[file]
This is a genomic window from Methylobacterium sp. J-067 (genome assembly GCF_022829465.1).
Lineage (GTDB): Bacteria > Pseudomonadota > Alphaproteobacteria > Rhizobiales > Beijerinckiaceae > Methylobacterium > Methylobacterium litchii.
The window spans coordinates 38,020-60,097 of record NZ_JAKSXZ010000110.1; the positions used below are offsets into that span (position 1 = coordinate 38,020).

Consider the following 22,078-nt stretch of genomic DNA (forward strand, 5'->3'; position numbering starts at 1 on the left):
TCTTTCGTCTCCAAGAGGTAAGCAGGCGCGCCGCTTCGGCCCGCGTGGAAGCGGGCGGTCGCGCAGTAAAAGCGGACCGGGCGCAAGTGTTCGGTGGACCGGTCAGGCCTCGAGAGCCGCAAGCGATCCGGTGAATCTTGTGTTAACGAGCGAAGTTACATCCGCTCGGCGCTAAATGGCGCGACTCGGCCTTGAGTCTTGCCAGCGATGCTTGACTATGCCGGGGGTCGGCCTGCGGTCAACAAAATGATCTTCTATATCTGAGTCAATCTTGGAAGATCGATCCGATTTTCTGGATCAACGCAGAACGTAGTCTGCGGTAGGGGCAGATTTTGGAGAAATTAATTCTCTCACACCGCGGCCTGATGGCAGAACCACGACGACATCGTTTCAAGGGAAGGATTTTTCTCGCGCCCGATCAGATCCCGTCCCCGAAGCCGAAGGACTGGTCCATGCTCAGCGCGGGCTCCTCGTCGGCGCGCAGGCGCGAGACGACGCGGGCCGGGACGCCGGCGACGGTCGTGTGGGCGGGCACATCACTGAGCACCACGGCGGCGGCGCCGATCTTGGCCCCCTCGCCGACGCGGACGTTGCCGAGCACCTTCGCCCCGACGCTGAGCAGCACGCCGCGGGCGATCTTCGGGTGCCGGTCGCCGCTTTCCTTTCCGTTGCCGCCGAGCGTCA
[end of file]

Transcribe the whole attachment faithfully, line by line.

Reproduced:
This is a genomic window from Methylobacterium sp. J-067 (genome assembly GCF_022829465.1).
Lineage (GTDB): Bacteria > Pseudomonadota > Alphaproteobacteria > Rhizobiales > Beijerinckiaceae > Methylobacterium > Methylobacterium litchii.
The window spans coordinates 38,020-60,097 of record NZ_JAKSXZ010000110.1; the positions used below are offsets into that span (position 1 = coordinate 38,020).

Consider the following 22,078-nt stretch of genomic DNA (forward strand, 5'->3'; position numbering starts at 1 on the left):
TCTTTCGTCTCCAAGAGGTAAGCAGGCGCGCCGCTTCGGCCCGCGTGGAAGCGGGCGGTCGCGCAGTAAAAGCGGACCGGGCGCAAGTGTTCGGTGGACCGGTCAGGCCTCGAGAGCCGCAAGCGATCCGGTGAATCTTGTGTTAACGAGCGAAGTTACATCCGCTCGGCGCTAAATGGCGCGACTCGGCCTTGAGTCTTGCCAGCGATGCTTGACTATGCCGGGGGTCGGCCTGCGGTCAACAAAATGATCTTCTATATCTGAGTCAATCTTGGAAGATCGATCCGATTTTCTGGATCAACGCAGAACGTAGTCTGCGGTAGGGGCAGATTTTGGAGAAATTAATTCTCTCACACCGCGGCCTGATGGCAGAACCACGACGACATCGTTTCAAGGGAAGGATTTTTCTCGCGCCCGATCAGATCCCGTCCCCGAAGCCGAAGGACTGGTCCATGCTCAGCGCGGGCTCCTCGTCGGCGCGCAGGCGCGAGACGACGCGGGCCGGGACGCCGGCGACGGTCGTGTGGGCGGGCACATCACTGAGCACCACGGCGGCGGCGCCGATCTTGGCCCCCTCGCCGACGCGGACGTTGCCGAGCACCTTCGCCCCGACGCTGAGCAGCACGCCGCGGGCGATCTTCGGGTGCCGGTCGCCGCTTTCCTTTCCGTTGCCGCCGAGCGTCA